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EVEN in Jesus’ lifetime there was a Christian fellowship in the ideal sense of the word, the number of all those who recognized Him as the Lord, as their Head, and kept His commandments in their daily life. But there was no coherence, no organization. These followed only after Jesus’ death, under the impression produced by the appearances and under the guidance of the apostles. We cannot fix any exact date, but we may look upon the return of the disciples to Jerusalem in expectation of the second advent of Jesus in the place where He died as the decisive occurrence.

The Christian Church is the child of enthusiasm. The less likely we are to imagine this as we look at the Church to-day, the greater the importance of reminding ourselves of this fact. The Church originated in a hero worship—theologians call it Faith the truest and the purest that has ever been. It united all the worshippers indissolubly together and created the new forms quite of itself. They were the tokens of the same love. Jesus Himself and 128none other was the centre of the new community, present in the veneration, the love, the enthusiasm, the faith of His disciples. The watchword of the brethren in its simplest form was just this: Jesus is the Lord—with Him through life or death into the kingdom of heaven; without Him we are lost. All the feelings of love and reverence for the nation, for the family, for friends, cherished in each individual soul, were now uprooted and transferred to Jesus and His followers. The saying of Jesus, “He that is not with Me is against Me,” was now fulfilled in all its practical consequences.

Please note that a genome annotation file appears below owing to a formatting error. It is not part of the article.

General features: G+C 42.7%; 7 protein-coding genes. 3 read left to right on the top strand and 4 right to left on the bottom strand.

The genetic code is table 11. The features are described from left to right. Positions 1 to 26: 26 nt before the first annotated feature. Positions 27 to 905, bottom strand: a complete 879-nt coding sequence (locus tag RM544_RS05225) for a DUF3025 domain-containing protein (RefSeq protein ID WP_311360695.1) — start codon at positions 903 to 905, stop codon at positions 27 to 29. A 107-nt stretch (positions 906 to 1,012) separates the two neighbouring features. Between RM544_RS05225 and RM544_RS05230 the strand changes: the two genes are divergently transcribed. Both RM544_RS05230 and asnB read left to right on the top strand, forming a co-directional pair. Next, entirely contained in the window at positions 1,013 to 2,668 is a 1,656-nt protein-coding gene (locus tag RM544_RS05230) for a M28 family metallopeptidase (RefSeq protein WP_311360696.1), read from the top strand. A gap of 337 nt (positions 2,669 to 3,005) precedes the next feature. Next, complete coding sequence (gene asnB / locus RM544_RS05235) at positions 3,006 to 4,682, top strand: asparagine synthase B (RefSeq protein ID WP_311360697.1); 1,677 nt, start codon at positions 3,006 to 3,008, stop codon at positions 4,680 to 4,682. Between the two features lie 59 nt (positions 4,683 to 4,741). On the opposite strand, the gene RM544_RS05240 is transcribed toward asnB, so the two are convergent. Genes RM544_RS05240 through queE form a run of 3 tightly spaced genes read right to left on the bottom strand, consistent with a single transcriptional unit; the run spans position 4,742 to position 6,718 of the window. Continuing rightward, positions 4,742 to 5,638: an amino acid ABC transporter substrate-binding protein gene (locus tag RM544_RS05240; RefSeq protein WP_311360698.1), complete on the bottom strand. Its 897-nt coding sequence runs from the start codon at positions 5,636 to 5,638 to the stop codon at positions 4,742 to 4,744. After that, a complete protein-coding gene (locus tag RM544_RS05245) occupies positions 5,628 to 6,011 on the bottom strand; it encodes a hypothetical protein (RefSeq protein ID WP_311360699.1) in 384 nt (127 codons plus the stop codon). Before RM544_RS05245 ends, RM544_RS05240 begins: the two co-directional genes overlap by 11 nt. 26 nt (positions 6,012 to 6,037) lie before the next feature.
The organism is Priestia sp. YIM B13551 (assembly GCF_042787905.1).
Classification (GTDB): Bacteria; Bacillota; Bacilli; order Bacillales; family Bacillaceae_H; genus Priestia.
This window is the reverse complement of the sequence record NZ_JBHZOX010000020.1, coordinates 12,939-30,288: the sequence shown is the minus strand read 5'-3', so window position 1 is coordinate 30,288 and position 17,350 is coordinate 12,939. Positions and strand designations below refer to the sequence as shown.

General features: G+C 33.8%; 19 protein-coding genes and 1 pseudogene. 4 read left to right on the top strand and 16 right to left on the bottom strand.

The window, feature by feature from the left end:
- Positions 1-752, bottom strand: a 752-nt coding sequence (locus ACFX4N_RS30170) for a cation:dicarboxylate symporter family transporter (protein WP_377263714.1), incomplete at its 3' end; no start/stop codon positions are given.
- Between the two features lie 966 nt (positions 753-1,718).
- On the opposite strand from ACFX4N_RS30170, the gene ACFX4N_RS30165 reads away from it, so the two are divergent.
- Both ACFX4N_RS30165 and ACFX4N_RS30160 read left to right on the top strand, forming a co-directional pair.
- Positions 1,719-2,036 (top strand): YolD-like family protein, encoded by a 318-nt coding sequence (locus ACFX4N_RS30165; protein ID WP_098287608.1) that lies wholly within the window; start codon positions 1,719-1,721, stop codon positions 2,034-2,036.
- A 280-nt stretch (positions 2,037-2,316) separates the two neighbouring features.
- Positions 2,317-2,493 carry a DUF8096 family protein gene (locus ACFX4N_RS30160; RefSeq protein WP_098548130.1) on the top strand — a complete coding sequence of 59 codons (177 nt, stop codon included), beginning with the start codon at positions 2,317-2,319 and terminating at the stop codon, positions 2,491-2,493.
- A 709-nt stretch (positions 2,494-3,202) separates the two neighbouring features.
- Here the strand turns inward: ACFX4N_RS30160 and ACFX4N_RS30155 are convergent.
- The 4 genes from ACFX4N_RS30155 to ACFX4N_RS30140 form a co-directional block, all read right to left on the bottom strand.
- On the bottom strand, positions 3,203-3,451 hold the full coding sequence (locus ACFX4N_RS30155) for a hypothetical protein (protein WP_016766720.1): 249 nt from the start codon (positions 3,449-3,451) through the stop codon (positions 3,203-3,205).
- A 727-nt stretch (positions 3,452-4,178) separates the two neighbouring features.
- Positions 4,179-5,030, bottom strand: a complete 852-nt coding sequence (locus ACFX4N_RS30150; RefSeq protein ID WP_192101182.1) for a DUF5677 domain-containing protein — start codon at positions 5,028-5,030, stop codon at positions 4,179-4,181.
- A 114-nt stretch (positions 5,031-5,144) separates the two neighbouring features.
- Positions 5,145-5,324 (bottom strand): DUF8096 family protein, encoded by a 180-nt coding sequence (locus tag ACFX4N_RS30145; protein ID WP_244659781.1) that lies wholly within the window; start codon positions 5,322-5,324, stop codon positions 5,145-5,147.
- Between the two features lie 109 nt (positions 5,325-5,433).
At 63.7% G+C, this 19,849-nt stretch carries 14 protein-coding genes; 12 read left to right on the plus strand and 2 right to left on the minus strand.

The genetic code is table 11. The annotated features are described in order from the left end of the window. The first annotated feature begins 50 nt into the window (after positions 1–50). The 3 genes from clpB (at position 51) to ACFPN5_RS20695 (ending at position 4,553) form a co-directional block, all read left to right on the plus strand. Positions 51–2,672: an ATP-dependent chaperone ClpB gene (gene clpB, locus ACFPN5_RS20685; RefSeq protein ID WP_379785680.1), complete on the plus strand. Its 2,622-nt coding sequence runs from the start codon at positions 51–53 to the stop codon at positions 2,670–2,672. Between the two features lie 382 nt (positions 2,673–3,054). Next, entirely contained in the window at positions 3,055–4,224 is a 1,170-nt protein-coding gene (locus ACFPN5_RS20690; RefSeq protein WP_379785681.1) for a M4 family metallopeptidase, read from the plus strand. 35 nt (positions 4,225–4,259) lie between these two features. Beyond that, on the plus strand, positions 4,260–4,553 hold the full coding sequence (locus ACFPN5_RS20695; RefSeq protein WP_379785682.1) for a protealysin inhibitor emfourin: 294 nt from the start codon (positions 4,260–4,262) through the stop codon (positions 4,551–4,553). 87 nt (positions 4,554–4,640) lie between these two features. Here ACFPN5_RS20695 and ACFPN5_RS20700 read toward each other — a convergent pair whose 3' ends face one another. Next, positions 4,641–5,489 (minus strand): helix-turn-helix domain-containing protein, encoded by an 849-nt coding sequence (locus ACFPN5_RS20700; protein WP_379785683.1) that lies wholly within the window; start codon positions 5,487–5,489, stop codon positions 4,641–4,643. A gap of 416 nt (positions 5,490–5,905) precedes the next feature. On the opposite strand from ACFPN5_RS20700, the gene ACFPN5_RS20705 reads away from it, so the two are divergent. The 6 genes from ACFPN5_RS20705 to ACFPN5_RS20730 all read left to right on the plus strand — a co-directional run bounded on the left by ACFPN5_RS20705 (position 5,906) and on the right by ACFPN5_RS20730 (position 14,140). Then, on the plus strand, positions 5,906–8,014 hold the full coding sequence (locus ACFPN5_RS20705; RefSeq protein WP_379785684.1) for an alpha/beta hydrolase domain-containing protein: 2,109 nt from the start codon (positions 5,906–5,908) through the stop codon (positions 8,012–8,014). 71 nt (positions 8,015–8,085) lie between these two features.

The common faith immediately finds utterance in confession. Faith in Jesus as the Messiah is still in the background during His lifetime. Jesus forbade His disciples to speak of it. He had asked men to receive Him simply as sent by God. Now the formal confession “Jesus is the Messiah” becomes the distinctive mark between friend and foe. This confession rested at first on the unique impression made by Jesus the Saviour. It then acquired consistency and certainty by means of the appearances, and culminated in the hope that He should come again in glory on the clouds of heaven to inaugurate the Messianic kingdom. For faith in the Messiah was hope for the future. Jesus had not yet been Messiah. He had merely been a candidate for the office. Hence they spoke of the approaching advent of the Messiah—not of His return. Thus there crept into the confession, through this element of hope, something that was uncertain and yet certain, an anxiety, a yearning, a longing. In reality it could only find expression in enthusiasm. A terrible fact—129death—seemed to contradict it. The appearances brought comfort, but along with it new questions and perplexities. The expectation of the advent in the immediate future placed men’s minds in a state of perpetual tension. Thus this confession of the Messiah was no mere theological formula, but the expression of a very disturbed and stormy frame of mind; and only thus in connection with all that rich spiritual experience and longing and love and courage did the confession of belief in Jesus, who lives in spite of His death and shall come again in glory, create the Church.